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Kohler v. Flava Enterprises

August 13, 2010

CHRIS KOHLER, PLAINTIFF,
v.
FLAVA ENTERPRISES, INC. DBA HOUSE OF FLAVA, DEFENDANT.



The opinion of the court was delivered by: Irma E. Gonzalez, Chief Judge United States District Court

ORDER DENYING DEFENDANT'S MOTION TO DISMISS PLAINTIFF'S COMPLAINT

[Doc. No. 4]

This is a civil rights action brought by Plaintiff Chris Kohler under the Americans with Disabilities Act and related California statutes. Presently before the Court is Defendant Flava Enterprises, Inc., dba House of Flava's motion to dismiss Plaintiff's Complaint under Federal Rules of Civil Procedure 12(b)(1) and 12(b)(6). (Doc. No. 14.)

Plaintiff filed an opposition, and Defendant did not file a reply. This motion is suitable for disposition without oral argument pursuant to Local Civil Rule 7.1(d)(1). For the reasons stated herein, the Court DENIES Defendant's motion to dismiss.

BACKGROUND

The following facts are drawn from Plaintiff's Complaint. Plaintiff is paralyzed from the waist down and requires use of a wheelchair. Plaintiff alleges he visited a store in National City, California, which is owned, operated, or leased by Defendant (the "Store"). At the Store, Plaintiff allegedly encountered barriers that interfered with, or denied, his ability to use and enjoy the goods, services, privileges, and accommodations offered at the facility. In particular, Plaintiff encountered three barriers: (1) the checkout counter was too high to accommodate a patron in a wheelchair; (2) the dressing room bench was not 24 inches wide by 48 inches long; and (3) the clothing hooks inside the dressing room were mounted too high. Plaintiff further alleges he was deterred from and continues to be deterred from visiting the Store because of these barriers.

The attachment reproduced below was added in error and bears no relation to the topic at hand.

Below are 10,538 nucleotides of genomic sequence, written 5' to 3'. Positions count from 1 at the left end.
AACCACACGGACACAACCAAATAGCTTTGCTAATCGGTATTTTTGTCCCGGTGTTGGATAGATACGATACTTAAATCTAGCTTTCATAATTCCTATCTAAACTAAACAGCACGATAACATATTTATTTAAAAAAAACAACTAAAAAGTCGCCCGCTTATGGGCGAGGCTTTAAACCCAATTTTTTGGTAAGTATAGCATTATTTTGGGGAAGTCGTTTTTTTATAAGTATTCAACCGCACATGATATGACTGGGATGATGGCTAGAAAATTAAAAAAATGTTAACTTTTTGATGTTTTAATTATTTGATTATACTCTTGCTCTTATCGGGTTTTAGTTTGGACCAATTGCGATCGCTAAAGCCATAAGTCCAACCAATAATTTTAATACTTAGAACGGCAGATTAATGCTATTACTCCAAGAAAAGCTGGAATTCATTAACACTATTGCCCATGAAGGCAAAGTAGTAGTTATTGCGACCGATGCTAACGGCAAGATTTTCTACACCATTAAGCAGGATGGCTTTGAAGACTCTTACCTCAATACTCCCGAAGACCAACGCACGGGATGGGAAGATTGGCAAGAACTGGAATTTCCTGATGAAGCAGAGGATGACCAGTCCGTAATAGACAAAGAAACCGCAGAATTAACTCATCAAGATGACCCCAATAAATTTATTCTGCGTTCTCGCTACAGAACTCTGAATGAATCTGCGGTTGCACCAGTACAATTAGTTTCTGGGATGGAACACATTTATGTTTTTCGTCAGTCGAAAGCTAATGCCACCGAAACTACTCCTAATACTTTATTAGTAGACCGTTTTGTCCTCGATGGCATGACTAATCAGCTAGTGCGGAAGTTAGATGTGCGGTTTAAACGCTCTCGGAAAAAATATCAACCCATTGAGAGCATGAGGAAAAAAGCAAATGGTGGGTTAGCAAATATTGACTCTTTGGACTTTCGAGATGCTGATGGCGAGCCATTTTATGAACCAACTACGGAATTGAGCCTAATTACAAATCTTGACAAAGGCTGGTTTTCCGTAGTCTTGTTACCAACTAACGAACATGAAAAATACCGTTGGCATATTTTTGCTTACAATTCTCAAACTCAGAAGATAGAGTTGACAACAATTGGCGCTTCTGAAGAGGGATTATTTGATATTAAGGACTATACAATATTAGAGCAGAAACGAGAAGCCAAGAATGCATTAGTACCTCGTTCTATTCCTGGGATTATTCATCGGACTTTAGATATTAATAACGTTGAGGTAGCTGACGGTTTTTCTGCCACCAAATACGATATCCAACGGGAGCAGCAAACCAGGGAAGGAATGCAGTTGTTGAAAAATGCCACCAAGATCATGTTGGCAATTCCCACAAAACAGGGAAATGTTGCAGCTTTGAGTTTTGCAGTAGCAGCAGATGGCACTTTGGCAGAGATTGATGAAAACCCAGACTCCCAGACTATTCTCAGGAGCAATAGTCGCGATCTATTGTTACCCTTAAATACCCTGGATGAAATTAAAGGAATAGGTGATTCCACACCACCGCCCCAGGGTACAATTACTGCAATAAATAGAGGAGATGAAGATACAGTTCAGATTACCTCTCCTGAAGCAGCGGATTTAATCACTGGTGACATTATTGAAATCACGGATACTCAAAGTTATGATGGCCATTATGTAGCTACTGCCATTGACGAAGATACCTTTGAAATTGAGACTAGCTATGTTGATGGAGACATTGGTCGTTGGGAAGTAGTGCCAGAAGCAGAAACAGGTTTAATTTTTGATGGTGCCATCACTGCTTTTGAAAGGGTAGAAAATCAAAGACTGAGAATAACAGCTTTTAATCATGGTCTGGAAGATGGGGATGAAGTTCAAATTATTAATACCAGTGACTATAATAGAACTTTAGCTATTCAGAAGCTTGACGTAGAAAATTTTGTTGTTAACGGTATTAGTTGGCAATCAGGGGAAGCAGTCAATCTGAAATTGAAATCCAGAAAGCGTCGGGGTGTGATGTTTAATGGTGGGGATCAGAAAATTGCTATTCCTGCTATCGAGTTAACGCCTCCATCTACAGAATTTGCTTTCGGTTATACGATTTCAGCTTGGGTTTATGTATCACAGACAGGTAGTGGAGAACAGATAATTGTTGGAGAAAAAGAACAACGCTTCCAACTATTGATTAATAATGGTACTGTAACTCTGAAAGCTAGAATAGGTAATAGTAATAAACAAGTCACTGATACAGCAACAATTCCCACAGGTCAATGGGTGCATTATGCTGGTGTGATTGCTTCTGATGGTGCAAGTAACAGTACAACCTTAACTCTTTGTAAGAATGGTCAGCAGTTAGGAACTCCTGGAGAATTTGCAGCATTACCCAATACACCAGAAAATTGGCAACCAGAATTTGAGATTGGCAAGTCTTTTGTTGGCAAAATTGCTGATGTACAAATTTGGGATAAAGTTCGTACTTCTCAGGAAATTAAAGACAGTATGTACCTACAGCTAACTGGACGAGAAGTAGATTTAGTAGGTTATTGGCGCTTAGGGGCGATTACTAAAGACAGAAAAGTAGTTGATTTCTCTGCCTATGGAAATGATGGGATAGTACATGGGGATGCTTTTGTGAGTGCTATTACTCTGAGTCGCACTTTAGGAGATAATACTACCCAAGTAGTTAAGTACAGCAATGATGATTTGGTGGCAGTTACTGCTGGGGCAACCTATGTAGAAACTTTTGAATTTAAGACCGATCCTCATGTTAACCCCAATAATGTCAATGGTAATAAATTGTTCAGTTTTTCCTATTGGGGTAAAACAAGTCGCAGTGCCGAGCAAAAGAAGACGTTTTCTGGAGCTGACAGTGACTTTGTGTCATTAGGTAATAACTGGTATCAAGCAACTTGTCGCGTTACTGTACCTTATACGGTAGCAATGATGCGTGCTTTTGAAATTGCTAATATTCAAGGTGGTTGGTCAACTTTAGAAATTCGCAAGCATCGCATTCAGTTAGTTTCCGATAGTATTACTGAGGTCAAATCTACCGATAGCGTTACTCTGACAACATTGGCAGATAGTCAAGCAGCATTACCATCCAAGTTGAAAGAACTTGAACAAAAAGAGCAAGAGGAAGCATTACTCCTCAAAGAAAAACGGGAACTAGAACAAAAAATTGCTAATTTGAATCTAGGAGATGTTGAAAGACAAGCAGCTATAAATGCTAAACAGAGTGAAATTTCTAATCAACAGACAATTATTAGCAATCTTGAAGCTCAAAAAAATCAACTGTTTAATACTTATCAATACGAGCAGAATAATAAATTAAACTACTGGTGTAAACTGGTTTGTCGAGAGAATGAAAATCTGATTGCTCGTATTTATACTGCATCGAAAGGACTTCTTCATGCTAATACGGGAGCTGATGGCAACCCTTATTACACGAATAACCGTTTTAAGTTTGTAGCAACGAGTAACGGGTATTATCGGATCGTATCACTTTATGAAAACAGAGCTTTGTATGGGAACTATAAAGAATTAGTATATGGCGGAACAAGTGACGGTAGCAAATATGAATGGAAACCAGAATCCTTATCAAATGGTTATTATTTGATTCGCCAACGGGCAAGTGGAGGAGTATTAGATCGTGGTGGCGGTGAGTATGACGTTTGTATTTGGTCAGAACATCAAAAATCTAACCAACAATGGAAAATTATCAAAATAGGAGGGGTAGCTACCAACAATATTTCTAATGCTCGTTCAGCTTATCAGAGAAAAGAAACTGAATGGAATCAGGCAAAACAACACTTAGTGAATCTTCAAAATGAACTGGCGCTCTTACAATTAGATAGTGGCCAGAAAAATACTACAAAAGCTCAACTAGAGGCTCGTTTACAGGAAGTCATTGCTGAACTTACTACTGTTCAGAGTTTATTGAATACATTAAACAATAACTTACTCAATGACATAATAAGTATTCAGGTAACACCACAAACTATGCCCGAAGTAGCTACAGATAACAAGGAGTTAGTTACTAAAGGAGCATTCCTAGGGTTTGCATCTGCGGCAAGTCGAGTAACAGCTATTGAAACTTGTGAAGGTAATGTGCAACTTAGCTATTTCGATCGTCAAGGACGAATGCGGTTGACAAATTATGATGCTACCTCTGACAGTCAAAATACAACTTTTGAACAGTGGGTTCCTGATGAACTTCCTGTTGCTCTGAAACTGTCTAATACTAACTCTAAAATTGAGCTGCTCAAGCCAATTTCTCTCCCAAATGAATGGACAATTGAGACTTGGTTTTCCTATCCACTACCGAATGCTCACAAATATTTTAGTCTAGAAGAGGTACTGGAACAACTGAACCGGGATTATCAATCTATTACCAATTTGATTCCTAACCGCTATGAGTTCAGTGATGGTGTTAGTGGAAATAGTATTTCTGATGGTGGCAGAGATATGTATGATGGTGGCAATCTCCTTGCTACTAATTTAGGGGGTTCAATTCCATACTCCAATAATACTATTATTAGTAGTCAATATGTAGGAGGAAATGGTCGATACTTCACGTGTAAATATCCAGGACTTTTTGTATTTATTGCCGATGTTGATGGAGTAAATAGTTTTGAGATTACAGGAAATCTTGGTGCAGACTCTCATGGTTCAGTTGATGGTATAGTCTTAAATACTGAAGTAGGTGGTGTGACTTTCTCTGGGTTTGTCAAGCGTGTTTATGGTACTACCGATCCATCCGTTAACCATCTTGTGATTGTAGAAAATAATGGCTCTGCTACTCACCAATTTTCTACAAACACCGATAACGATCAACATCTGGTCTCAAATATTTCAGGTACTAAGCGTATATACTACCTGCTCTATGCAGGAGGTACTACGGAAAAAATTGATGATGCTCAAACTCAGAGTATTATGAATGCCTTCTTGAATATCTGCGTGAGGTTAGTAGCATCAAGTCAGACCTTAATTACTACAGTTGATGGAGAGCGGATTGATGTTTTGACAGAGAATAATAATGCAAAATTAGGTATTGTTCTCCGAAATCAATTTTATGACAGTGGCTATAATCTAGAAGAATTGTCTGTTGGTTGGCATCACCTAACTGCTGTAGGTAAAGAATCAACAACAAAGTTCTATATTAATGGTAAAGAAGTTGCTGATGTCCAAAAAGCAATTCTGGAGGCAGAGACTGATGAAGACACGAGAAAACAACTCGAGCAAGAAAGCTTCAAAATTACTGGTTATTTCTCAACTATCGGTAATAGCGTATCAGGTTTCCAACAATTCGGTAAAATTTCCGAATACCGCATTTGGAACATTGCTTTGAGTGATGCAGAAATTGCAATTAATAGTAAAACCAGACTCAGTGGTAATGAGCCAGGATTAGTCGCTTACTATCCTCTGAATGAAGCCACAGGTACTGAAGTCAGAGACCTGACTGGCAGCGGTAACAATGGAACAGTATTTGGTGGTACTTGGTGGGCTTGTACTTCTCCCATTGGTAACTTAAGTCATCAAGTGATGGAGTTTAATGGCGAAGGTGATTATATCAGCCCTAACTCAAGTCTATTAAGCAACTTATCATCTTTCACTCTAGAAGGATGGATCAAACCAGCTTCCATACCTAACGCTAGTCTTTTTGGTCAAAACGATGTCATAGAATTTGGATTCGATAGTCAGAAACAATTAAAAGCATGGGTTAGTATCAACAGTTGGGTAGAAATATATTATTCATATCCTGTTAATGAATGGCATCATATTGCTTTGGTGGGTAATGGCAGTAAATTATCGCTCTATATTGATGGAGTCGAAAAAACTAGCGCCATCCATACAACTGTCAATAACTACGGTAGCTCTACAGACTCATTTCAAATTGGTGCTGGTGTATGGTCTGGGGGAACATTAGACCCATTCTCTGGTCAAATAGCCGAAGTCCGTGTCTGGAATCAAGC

On April 7, 2010, Plaintiff filed a Complaint setting forth four causes of action: (1) violation of the Americans with Disabilities Act of 1990 ("ADA"); (2) violation of the Disabled Persons Act, California Civil Code § 54; (3) violation of the Unruh Civil Rights Act, California Civil Code § 51; and (4) denial of full and equal access to public facilities, in violation of the California Health and Safety Code. Plaintiff seeks injunctive relief, declaratory relief, and damages.

On June 1, 2010, Defendant filed this motion to dismiss Plaintiff's Complaint, arguing the Complaint fails to establish subject matter jurisdiction and fails to state a claim.

DISCUSSION

I. Motion to Dismiss Under Rule 12(b)(1)

A. Legal Standard

Defendant moves to dismiss the complaint for lack of subject matter jurisdiction, under Federal Rule of Civil Procedure 12(b)(1). Fed. R. Civ. P. 12(b)(1). The governing principles are well established. "Federal courts are courts of limited jurisdiction," and "possess only that power authorized by Constitution and statute, which is not to be expanded by judicial decree." Kokkonen v. Guardian Life Ins. Co. of Am., 511 U.S. 375, 377 (1994). "It is to be presumed that a cause lies outside this limited jurisdiction, and the burden of establishing the contrary rests upon the party asserting jurisdiction." Id.

A facial challenge, like the one Defendant brings here, argues that the Complaint does not set forth grounds for federal subject matter jurisdiction. See Thornhill Pub. Co. v. Gen. Tel. & Elecs. Corp., 594 F.2d 730, 733 (9th Cir.1979). The Court must assume the factual allegations in the complaint are true and construe them in the light most favorable to Plaintiff. See id.

Standing is a jurisdictional limitation; it is "an essential and unchanging part of the case-or-controversy requirement of Article III." Lujan v. Defenders of Wildlife, 504 U.S. 555, 560 (1992). In order for Plaintiff to have Article III standing, he must have suffered an injury in fact which ...


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